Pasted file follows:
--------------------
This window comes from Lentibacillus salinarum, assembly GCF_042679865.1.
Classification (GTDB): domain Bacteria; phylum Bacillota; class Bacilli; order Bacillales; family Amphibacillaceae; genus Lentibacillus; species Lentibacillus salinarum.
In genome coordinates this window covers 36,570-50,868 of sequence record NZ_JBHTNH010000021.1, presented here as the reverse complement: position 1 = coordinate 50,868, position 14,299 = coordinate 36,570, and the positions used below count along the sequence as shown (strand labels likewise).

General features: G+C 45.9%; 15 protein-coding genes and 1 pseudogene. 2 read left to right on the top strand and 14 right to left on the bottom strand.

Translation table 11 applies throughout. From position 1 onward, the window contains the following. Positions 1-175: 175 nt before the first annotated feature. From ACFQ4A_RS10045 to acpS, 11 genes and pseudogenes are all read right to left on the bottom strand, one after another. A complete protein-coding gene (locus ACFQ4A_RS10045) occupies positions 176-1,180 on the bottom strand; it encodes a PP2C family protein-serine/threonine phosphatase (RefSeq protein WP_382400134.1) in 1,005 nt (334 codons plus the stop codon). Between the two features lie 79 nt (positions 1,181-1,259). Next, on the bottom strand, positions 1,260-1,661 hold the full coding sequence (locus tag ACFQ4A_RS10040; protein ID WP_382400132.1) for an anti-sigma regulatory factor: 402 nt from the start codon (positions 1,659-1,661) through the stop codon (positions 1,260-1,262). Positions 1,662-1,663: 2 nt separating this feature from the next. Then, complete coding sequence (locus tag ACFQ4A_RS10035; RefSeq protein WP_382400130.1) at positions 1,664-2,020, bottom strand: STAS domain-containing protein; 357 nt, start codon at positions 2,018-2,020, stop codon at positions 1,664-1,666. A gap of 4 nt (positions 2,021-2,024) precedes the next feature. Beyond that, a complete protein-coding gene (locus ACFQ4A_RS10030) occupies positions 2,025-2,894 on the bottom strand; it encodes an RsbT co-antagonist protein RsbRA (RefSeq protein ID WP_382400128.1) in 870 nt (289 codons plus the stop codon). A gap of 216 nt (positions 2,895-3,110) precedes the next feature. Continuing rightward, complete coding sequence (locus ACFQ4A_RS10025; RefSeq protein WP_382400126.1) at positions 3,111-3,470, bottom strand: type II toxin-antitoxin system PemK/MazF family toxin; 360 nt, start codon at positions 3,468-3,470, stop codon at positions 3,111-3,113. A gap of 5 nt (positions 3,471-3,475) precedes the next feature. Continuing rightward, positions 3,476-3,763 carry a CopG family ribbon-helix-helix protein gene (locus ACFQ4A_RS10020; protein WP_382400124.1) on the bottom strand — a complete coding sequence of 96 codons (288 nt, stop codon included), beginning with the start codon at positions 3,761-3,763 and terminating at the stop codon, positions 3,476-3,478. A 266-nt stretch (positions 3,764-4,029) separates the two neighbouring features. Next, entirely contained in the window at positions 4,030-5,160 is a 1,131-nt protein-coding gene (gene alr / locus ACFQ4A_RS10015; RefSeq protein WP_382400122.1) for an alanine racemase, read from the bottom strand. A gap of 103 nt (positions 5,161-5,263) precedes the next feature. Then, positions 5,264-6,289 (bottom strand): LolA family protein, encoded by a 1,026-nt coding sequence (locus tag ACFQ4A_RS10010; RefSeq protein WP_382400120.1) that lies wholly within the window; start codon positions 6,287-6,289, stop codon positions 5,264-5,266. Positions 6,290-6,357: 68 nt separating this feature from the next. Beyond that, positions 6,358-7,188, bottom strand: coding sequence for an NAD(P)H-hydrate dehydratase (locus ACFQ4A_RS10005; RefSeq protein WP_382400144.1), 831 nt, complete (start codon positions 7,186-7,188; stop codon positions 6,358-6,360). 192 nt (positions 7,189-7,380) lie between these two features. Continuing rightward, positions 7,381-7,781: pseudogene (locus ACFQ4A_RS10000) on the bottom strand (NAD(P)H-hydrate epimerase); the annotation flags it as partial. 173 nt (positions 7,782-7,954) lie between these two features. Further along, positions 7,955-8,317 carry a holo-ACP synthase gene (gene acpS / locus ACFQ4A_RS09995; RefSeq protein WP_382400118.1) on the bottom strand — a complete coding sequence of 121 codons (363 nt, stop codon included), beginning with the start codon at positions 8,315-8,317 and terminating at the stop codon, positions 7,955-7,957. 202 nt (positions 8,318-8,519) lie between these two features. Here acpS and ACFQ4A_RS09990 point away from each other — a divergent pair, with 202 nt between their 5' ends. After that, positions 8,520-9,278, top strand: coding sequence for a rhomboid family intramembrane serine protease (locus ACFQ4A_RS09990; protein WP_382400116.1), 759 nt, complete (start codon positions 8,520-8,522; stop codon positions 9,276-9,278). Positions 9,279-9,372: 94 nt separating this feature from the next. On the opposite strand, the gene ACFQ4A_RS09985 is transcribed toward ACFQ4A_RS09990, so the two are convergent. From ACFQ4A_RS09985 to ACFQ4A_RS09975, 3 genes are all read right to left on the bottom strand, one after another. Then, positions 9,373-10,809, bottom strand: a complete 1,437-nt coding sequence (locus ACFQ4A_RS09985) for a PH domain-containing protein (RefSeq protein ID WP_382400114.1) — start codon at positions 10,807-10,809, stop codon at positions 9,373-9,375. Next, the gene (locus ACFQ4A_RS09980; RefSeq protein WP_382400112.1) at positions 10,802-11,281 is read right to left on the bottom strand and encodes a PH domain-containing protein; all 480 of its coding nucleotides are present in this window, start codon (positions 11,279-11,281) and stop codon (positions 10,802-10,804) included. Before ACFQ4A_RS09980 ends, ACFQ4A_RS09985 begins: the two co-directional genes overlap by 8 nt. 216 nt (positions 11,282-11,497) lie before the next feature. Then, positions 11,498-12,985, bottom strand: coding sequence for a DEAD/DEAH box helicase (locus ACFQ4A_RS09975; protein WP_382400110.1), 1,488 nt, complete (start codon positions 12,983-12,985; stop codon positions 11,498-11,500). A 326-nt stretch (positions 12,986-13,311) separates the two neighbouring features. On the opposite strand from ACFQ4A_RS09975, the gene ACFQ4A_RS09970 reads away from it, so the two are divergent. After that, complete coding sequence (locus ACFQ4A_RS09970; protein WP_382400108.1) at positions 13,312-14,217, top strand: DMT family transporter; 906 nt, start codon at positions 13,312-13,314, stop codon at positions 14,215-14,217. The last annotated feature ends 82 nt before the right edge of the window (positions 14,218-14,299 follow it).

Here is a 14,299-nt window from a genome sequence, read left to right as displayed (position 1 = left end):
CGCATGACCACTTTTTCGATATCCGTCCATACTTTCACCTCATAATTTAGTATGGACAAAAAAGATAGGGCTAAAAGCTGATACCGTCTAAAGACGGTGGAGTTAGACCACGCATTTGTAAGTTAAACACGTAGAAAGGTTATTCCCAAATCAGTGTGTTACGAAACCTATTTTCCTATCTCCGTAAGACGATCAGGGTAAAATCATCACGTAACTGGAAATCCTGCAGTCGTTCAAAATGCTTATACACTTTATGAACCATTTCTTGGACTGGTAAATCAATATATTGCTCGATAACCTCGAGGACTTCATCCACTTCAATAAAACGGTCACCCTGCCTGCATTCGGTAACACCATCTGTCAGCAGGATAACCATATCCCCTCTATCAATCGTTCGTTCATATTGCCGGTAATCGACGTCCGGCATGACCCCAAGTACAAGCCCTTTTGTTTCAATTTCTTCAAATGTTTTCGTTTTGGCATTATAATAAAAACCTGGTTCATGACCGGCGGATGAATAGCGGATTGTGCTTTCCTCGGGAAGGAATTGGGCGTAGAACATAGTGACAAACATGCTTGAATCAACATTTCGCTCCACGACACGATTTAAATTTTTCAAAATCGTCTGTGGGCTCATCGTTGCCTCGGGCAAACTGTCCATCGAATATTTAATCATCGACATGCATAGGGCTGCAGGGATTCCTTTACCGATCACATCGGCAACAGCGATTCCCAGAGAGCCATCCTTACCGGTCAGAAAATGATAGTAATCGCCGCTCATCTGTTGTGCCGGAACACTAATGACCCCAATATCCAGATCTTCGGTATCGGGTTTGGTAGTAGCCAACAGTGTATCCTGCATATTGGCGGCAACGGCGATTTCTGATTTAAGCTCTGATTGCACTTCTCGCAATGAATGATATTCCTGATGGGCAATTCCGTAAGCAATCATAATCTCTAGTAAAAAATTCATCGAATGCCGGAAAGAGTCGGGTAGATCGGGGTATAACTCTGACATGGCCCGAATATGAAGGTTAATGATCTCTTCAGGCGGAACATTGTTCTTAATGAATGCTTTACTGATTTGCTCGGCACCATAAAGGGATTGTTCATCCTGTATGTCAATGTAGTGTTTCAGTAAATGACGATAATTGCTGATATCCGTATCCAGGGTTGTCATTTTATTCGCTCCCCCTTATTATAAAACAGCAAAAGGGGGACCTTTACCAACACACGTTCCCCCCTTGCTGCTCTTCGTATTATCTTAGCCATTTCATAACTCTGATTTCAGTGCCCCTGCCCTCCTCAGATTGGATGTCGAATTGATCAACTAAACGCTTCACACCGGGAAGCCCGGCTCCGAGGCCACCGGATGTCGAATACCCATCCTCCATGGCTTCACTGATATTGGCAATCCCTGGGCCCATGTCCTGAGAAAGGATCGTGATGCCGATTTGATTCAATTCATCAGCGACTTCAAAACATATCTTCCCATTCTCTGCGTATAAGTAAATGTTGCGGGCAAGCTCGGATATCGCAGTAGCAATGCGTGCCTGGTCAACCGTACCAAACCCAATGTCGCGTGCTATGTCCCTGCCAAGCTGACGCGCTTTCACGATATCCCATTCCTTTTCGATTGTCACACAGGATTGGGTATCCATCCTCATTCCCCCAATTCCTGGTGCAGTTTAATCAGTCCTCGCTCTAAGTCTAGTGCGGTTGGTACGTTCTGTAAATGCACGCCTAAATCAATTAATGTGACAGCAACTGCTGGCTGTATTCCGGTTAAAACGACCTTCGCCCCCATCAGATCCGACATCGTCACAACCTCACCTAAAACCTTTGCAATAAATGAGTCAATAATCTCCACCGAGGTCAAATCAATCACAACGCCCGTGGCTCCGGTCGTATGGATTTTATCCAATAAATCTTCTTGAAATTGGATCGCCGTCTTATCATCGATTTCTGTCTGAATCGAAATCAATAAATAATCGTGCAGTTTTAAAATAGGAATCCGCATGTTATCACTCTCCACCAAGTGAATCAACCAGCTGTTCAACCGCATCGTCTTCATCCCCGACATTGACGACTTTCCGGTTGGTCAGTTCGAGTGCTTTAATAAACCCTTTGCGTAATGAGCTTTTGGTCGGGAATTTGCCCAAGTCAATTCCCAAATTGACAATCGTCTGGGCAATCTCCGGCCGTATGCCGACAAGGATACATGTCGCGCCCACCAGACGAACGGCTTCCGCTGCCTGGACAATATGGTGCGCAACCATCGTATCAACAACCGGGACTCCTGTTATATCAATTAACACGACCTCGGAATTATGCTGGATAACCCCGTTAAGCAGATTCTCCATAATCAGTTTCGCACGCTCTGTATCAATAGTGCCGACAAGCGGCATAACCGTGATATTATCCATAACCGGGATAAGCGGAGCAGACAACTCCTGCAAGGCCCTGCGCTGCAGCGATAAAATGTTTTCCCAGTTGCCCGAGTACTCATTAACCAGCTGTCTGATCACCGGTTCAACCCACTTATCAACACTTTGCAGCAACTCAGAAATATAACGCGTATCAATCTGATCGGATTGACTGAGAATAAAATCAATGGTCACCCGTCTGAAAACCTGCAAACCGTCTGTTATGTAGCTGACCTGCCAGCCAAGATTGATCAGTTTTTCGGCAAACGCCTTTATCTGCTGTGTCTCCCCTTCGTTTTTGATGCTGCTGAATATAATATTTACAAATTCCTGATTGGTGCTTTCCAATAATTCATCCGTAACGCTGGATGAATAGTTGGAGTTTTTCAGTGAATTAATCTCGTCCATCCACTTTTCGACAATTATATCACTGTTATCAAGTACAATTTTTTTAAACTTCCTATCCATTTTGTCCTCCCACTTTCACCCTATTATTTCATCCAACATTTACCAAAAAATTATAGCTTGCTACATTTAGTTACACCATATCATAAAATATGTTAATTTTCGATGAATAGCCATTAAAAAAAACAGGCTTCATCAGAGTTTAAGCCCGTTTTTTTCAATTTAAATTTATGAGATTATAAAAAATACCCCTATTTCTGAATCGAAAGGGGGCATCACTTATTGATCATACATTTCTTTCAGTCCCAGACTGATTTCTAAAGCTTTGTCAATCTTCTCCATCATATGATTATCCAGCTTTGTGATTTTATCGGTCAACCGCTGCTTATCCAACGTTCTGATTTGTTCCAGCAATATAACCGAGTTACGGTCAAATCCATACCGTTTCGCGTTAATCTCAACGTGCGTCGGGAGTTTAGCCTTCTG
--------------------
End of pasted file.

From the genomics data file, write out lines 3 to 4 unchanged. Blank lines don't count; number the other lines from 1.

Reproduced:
In genome coordinates this window covers 36,570-50,868 of sequence record NZ_JBHTNH010000021.1, presented here as the reverse complement: position 1 = coordinate 50,868, position 14,299 = coordinate 36,570, and the positions used below count along the sequence as shown (strand labels likewise).

General features: G+C 45.9%; 15 protein-coding genes and 1 pseudogene. 2 read left to right on the top strand and 14 right to left on the bottom strand.